Loading...

Brian de Palma Explains How His Erotic Remake Passion Is Better Than the Original 

Thursday, Aug 29 2013
Comments
9083694.t.jpg

Brian De Palma had a good reason for remaking the erotic French thriller Love Crime: He could do it better.

"I think it's very dangerous to remake a classic," De Palma says. "Leave it alone."

But the 2010 corporate cat-fight flick about female frenemies had a framework he loved — drama, sex, backstabbing, secrets — plus enough wet filler that he could sub out for his trademark De Palma sizzle. "You go through all these laborious flashbacks," he groans. "I just got rid of all of that."

Related Stories

  • Statue of Oscar Shooting Heroin Hits Melrose (PHOTOS)

    The controversial artwork that looks like an Academy Awards Oscar statue shooting heroin made its way to Melrose Avenue as the big event was taking place yesterday, the artist, Plastic Jesus, told us. The appearance on Melrose outside Urban Outfitters attracted a good number of passersby and tourists who wanted to take selfies...
  • All the Oscar-Nominated Shorts, Reviewed

    Who says award-season winners have to be epic? If you're looking for an alternative to the lengthy features vying for recognition and box-office glory, ShortsHD and Magnolia Pictures have on offer the full slate of 2014 Oscar-nominated short films. Divided into three categories (documentary, animation, live-action), each featuring five nominees,...
  • Evolution of the Oscar Gift Bag

    The Oscar gift bag began in 2001 as sort of a children's party favor for the nominees and presenters. You know, just a little $10,000 goodie bag filled with some candy and trinkets. It quickly morphed into a six-figure behemoth stuffed with mink eyelashes, silk kimonos, cashmere pajamas and $45,000...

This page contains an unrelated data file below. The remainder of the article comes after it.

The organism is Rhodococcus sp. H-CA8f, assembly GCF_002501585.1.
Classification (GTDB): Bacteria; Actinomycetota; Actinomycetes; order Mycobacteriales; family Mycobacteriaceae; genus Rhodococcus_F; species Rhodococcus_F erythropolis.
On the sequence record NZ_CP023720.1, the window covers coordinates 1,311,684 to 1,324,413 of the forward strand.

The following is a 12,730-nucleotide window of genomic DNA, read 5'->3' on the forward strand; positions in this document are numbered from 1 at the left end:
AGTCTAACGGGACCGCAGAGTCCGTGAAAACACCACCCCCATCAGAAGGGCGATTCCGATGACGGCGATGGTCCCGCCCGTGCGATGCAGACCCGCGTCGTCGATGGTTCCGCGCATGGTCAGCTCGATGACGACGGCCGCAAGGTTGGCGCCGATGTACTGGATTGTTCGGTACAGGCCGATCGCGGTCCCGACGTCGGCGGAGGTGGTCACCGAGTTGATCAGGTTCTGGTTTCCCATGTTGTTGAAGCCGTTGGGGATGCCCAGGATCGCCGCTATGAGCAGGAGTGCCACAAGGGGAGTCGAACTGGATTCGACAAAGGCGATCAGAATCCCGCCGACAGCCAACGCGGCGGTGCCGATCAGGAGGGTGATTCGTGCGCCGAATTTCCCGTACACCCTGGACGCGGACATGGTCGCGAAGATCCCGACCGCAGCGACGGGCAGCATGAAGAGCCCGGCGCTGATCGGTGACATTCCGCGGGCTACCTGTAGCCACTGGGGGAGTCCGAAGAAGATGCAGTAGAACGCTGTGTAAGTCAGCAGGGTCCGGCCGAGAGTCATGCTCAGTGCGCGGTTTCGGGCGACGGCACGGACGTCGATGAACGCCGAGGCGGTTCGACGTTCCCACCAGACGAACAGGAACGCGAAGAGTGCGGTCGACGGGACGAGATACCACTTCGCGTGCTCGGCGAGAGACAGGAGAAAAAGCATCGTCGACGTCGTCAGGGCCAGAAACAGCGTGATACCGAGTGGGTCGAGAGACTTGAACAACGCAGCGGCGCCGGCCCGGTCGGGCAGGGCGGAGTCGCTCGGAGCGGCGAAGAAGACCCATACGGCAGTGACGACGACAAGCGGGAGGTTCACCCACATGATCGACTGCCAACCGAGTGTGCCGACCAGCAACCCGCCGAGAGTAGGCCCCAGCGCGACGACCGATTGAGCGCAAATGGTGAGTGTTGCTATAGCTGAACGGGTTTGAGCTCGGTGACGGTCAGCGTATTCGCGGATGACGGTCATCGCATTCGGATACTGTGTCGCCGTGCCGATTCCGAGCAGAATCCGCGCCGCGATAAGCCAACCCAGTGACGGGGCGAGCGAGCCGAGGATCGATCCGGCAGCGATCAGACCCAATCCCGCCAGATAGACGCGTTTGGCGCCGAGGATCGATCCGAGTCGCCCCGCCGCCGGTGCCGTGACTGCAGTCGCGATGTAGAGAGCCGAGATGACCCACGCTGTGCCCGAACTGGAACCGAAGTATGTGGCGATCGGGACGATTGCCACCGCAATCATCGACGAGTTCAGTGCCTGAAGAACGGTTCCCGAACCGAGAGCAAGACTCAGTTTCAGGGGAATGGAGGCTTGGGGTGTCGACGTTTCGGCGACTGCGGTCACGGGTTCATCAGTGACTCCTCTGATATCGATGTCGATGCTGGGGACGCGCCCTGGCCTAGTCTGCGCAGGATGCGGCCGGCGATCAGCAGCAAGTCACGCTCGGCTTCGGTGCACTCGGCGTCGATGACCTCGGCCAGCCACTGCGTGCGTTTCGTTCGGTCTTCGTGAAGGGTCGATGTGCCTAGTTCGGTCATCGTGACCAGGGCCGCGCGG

• We'd Like to Help the Academy

    The Oscars may be as much of a meritocracy as most high school elections, but that doesn't mean they can't serve as a force for good. Despite how easy it is to entirely dismiss the entire affair — and the endless glad-handing and yearly coronation of undeserving winners make it...
  • Brian De Palma’s Sexy Melodrama Passion, Starring Rachel McAdams

    Your life surges ahead as it is, pretty much, but maybe tinted blue. Maybe everything around you is tilted a bit, and strips of light glow on the wall, like an SUV with its brights on is idling on a ramp facing your window blinds. Your world looks not like...

His redo, Passion, has saxophones and slanted shadows and an almost oppressive color palette, plus Rachel McAdams and Noomi Rapace as advertising executives Christine and Isabelle. Christine is the bitchy blond Barbie who has it all: the corner office, the expensive shoes, the hot boyfriend and a million excuses to flaunt her superiority over her mousy brunette underling.

If the film starred Bradley Cooper and Steve Carell, it'd be a comedy. But when women get competitive, films get nasty — think Single White Female, Obsession, The Roommate, The Hand That Rocks the Cradle.

"Men get very like two rams banging their horns together; women are wilier," De Palma explains. "They do things like, 'What did you do to your hair?' My first wife, her mother would look at her daughter and go, 'Did you cut your hair?' My wife would go, 'Oh, God — what did I do wrong?' "